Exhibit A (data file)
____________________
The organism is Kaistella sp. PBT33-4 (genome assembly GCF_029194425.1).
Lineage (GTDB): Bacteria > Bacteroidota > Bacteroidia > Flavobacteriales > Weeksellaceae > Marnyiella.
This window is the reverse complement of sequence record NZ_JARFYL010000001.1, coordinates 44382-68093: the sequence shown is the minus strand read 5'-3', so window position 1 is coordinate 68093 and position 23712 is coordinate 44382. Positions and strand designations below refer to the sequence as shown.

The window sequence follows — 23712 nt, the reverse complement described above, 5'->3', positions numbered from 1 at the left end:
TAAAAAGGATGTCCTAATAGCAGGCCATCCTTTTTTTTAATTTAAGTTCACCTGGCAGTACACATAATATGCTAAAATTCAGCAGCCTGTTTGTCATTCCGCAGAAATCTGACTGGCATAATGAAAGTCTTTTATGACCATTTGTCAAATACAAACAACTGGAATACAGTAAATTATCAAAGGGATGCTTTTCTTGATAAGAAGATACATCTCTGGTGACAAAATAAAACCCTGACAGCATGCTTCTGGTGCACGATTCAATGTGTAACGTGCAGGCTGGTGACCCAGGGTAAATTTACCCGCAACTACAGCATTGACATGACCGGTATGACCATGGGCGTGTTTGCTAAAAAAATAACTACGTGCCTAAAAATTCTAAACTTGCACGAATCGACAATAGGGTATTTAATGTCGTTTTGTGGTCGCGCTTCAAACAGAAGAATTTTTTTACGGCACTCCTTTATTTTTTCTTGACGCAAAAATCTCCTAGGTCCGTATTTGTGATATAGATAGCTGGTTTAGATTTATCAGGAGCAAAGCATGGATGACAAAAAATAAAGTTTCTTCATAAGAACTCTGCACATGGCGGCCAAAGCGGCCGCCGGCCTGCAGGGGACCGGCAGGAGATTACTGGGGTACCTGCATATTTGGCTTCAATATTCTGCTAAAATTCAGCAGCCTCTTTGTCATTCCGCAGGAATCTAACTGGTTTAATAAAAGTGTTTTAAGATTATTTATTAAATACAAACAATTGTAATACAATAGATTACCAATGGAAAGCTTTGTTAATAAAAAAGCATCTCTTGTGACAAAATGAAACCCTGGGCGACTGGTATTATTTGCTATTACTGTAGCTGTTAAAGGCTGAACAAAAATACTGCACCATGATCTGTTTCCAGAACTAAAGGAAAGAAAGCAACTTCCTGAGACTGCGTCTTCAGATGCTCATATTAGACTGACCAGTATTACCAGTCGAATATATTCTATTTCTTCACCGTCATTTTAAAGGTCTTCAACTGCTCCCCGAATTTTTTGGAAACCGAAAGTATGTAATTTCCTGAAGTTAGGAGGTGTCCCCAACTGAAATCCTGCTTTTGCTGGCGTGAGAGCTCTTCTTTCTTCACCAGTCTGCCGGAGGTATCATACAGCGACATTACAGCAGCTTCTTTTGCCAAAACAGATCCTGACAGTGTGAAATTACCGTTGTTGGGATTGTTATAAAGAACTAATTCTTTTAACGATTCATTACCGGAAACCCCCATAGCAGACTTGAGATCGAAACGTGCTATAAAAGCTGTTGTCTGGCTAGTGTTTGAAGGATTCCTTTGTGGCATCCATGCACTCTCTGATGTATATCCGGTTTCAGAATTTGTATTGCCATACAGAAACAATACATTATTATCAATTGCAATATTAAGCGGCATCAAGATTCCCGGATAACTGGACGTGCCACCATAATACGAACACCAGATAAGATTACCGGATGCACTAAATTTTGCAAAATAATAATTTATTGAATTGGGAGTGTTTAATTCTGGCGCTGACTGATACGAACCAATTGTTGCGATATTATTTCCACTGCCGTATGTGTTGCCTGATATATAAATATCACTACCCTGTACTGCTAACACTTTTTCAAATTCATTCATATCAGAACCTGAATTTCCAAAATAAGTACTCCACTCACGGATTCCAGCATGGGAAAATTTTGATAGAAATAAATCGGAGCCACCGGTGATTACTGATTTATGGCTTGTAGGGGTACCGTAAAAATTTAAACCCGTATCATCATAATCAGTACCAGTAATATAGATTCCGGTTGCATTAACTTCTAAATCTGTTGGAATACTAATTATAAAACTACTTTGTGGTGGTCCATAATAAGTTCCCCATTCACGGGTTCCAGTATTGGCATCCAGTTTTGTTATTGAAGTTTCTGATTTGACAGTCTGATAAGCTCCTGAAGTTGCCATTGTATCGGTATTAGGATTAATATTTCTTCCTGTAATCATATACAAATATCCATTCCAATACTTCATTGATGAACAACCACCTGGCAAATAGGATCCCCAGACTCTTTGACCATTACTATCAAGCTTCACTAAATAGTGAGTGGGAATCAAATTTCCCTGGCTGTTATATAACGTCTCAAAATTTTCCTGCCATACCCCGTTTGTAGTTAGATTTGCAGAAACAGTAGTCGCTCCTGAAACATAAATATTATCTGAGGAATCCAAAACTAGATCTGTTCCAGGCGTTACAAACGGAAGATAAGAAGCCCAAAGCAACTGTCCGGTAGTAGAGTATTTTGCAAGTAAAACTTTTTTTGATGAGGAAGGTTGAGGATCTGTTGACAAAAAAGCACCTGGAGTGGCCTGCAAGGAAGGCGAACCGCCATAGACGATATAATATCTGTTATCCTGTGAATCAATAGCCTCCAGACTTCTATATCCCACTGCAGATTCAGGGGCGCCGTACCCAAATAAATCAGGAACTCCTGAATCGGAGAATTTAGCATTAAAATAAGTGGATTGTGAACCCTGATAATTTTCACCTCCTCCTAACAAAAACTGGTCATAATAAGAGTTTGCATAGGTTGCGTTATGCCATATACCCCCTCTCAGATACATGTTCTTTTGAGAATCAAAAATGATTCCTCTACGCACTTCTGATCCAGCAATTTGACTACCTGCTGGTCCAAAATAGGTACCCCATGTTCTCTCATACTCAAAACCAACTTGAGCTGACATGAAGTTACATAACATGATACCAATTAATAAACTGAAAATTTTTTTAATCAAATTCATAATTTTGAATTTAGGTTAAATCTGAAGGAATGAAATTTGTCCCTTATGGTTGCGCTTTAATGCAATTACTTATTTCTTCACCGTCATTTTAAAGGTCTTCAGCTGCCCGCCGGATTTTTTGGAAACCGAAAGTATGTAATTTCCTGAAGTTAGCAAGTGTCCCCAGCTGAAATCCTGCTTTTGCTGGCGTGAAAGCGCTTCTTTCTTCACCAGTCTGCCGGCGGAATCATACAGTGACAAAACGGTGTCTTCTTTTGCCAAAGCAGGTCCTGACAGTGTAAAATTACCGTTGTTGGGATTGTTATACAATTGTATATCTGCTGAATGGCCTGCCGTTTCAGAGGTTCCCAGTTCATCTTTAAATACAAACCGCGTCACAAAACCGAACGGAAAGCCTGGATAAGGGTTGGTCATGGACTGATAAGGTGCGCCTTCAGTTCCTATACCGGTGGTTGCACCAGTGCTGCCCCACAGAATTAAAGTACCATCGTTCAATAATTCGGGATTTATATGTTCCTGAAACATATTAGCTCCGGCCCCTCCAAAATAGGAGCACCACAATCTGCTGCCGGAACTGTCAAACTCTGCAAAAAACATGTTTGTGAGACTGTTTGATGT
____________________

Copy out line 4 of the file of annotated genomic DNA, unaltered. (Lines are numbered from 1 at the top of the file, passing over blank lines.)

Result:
The window sequence follows — 23712 nt, the reverse complement described above, 5'->3', positions numbered from 1 at the left end: